The cruise ship MSC Seaside failed its CDC's sanitation inspection on April 27, records show.
The vessel received a 67 out of 100 — the lowest score a cruise ship has received in five years.
The inspector reported a "crew member's hands and refrigerator door handle covered in hamburger blood."
The cruise ship MSC Seaside failed the CDC's vessel sanitation inspection at the end of April with an unusually low score.
The vessel received 67 out of 100 points, nearly twenty points below the agency's passing grade. In the past 10 years, only three other cruise ships have received sanitation scores below 70, CDC records show.
Since 2004, MSC Cruises have received an average sanitation score of 94.5. The MSC Meraviglia and MSC Seascape scored 98 and 100 points, respectively, during their recent February inspections.
Many of the inspector's concerns were related to food storage and preparation, including flies located in the bar, buffet, and garbage areas; a "black filth residue" coating four unopened containers of yogurt; dried food residue on dishes being used to serve hamburgers; "a shriveled piece of sausage and an old piece of pineapple" behind an oven; and chopped lettuce, sliced melon, and raw chicken stored at hazardous temperatures.
One of the more disturbing violations described in the report involved a crew member who was cooking raw hamburgers at a buffet station.
The employee walked through the kitchen with a trolley cart containing "left over hamburger paper wrappings and a layer of pooled hamburger blood" and went to the cold storage room to get more meat. The inspector then "intervened and observed the crew members hands and refrigerator door handle covered in hamburger blood," the report says.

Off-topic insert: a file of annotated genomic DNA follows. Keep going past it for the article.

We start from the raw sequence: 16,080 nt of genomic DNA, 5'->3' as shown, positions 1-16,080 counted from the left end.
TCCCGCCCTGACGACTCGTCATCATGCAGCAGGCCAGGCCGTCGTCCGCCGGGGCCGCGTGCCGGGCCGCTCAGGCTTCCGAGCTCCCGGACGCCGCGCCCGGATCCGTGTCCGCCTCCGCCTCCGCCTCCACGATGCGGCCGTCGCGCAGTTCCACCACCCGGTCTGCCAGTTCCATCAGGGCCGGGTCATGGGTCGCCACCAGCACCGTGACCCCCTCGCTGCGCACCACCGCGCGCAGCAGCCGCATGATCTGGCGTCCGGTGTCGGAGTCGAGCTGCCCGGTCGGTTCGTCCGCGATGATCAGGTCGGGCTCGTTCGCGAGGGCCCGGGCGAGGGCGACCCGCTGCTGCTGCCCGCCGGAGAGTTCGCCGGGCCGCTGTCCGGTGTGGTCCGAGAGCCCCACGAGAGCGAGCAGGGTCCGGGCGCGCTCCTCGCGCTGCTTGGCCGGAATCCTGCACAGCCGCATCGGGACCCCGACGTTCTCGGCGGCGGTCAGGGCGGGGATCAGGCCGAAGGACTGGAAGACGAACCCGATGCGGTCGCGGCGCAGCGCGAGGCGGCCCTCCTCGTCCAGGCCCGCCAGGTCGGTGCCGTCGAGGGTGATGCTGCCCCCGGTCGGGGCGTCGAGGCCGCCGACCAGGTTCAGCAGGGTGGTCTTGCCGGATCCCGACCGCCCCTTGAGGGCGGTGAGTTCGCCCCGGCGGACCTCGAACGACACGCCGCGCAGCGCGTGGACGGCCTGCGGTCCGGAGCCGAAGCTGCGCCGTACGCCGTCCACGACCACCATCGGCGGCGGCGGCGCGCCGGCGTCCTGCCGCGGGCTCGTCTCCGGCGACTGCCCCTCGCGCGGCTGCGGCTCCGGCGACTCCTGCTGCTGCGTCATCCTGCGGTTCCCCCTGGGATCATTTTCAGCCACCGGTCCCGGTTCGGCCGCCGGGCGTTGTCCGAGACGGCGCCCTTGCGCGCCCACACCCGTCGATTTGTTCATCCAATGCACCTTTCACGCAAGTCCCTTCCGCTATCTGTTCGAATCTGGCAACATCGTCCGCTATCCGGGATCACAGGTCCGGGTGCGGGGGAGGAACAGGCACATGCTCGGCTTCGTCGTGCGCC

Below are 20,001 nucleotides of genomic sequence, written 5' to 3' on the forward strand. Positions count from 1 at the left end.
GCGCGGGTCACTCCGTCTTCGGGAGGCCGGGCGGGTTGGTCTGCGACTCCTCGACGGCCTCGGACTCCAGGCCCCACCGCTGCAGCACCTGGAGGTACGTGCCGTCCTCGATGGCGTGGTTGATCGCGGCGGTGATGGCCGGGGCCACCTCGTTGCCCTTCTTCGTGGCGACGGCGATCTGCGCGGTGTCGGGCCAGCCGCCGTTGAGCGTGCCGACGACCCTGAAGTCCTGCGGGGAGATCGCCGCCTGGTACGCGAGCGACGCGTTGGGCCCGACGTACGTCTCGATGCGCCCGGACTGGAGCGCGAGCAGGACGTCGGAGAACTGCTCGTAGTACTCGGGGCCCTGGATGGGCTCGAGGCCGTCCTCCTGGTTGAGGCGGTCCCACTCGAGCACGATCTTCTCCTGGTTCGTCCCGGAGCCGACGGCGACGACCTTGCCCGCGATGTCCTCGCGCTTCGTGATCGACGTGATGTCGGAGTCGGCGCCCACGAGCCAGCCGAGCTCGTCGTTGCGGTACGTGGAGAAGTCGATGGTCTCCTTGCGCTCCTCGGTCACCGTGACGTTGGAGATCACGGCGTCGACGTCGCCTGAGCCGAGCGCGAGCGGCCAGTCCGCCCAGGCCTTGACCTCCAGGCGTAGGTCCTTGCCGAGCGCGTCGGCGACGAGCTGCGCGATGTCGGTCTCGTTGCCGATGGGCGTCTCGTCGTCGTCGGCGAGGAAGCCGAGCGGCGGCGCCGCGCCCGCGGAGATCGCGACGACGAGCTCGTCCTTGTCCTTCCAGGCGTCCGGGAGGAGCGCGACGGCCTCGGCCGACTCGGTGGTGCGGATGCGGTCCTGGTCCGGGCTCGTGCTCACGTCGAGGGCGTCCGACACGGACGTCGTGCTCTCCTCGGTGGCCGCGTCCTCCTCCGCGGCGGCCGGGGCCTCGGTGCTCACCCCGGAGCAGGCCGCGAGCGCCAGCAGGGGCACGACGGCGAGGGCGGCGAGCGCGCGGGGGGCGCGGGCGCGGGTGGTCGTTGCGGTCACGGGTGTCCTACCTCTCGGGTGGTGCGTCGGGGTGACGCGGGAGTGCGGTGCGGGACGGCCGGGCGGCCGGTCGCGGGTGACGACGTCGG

An MSC Cruises spokesperson told Insider the cruise line has launched an internal investigation based on the inspector's concerns and took immediate corrective actions.
"MSC Cruises rigorously adheres to health protocols, and the results of this inspection do not reflect the brand's high standards," the spokesperson added.
Beyond food, the inspection also found several medical violations, according to the CDC. Five handwashing stations did not have soap (two of which were located in the medical ward) and the medical center did not document or follow-up on public vomit and diarrhea incidents recorded by housekeeping.
Additionally, medical staff misinterpreted the procedure for reporting acute gastroenteritis and only reported cases if passengers or crew experienced three episodes of diarrhea or vomit and an additional symptom.
However, the inspector "explained that even one diarrhea episode that is above normal to that individual can make them a reportable case" per the vessel sanitation program's operations manual.
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